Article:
Australia has developed nationally consistent bushfire modelling and prediction technology aimed at boosting support for frontline fire crews.
- New technology can help predict the course of bushfires hours ahead of time
- The CSIRO says the data will help emergency planners and frontline firefighters
- The Spark system can rapidly produce nationally consistent bushfire information
The new Spark Operational bushfire simulation technology has been developed by the CSIRO and the National Council for Fire and Emergency Services (AFAC).
When fully operational, the bushfire predictions will be used by fire and emergency services agencies across Australia.
Currently, emergency planners and frontlines crews can be hindered by varying approaches to bushfire modelling in different states and over different types of landscapes.
Black Summer bushfires a ‘game changer’
CSIRO chief executive Dr Larry Marshall said last year’s devastating bushfires had “changed the game forever”.
“So, we have changed our game too, by unleashing new science and technology to protect our firefighters and Australian communities,” Dr Marshall said.
Dr Mahesh Prakash, the senior principal research scientist at the organisation’s data research arm, CSIRO Data61, said the technology would give fire crews and emergency planners a better idea of where a fire would travel over the course of up to 10 hours.
“It’s a predictive model, which allows a range of people to forward predict what bushfire spread will look like, both spatially and temporally,” he said.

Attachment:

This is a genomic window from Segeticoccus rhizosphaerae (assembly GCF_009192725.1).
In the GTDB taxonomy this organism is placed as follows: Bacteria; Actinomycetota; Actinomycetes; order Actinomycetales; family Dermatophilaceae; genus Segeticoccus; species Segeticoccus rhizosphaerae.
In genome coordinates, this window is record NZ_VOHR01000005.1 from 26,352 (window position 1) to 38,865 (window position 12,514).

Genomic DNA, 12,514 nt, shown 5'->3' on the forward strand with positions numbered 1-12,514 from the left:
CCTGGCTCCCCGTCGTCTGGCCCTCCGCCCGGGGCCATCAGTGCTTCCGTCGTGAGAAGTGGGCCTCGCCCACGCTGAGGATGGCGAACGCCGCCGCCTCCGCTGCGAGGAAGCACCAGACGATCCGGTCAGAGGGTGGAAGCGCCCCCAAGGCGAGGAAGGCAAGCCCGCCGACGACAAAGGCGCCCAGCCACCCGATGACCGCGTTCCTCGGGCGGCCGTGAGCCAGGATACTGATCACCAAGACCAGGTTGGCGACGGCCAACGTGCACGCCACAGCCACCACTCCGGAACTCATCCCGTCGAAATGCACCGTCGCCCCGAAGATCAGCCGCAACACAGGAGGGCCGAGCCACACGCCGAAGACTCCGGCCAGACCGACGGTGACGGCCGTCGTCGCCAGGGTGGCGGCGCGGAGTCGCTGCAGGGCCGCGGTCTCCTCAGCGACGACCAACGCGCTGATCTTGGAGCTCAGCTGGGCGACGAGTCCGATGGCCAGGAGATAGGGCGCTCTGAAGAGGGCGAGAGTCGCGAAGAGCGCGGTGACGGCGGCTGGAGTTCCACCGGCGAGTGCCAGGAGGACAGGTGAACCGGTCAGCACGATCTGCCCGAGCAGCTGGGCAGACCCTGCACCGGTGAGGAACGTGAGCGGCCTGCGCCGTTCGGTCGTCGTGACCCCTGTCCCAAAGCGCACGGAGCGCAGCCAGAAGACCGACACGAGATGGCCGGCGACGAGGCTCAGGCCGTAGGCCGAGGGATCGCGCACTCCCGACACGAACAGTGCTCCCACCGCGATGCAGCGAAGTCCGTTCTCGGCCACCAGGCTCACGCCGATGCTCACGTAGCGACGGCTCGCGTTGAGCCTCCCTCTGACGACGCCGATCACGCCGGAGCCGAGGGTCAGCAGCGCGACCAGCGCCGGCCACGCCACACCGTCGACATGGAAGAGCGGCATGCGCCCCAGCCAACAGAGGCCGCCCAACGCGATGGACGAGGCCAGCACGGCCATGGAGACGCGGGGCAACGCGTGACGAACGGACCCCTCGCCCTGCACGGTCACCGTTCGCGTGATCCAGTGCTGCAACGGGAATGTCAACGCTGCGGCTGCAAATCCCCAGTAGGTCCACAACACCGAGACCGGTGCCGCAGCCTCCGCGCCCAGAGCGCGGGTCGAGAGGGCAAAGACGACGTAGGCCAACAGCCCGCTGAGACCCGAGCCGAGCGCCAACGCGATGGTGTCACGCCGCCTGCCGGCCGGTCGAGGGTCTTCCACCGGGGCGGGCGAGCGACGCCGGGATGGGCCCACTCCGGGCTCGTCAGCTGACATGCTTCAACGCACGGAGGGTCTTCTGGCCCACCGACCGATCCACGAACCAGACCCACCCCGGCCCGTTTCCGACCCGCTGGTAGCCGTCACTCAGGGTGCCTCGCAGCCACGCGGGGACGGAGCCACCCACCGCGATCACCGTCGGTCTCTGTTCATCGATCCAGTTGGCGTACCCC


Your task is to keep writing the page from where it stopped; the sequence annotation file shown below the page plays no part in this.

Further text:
“So it allows planners, decision-makers and emergency managers to get an indication of what a given bushfire might look like, in the next five to six to 10 hours or so.”
He said that would allow crews to be better prepared and to know which fires they should focus most attention on.
Border towns to benefit from consistent data
Dr Prakash said there were clear benefits to having bushfire modelling that was nationally consistent.
“Right now, what happens is when you make a prediction in one state, and you’re crossing state boundaries, it doesn’t quite work in a consistent way.
“For example, Victoria might have a given prediction and New South Wales might have something slightly different.
“So we really do not want that going forward, and that’s the key reason why we have been developing something that cuts across state boundaries.
“There’s been some issues with consistency across state boundaries in terms of providing warnings, especially in those border towns, so having a nationally consistent model would be hugely helpful there,” Dr Prakash said.
He said different climatic conditions and types of vegetation, key parameters that drive bushfire behaviour, also varied wildly across Australia, but the new technology would produce nationally consistent predictions.
The new technology builds on the Phoenix RapidFire bushfire simulator, developed by the University of Melbourne and others that has been used for a number of years to understand and predict bushfire behaviour.
It will be integrated with the latest meteorological information, as well as land slope, vegetation and other landscape information to help emergency planning.
The fully operational version of Spark Operational will also help fire agencies to generate detailed data driven emergency warnings to communities.
The technology is expected to become fully operational in the next two to three years.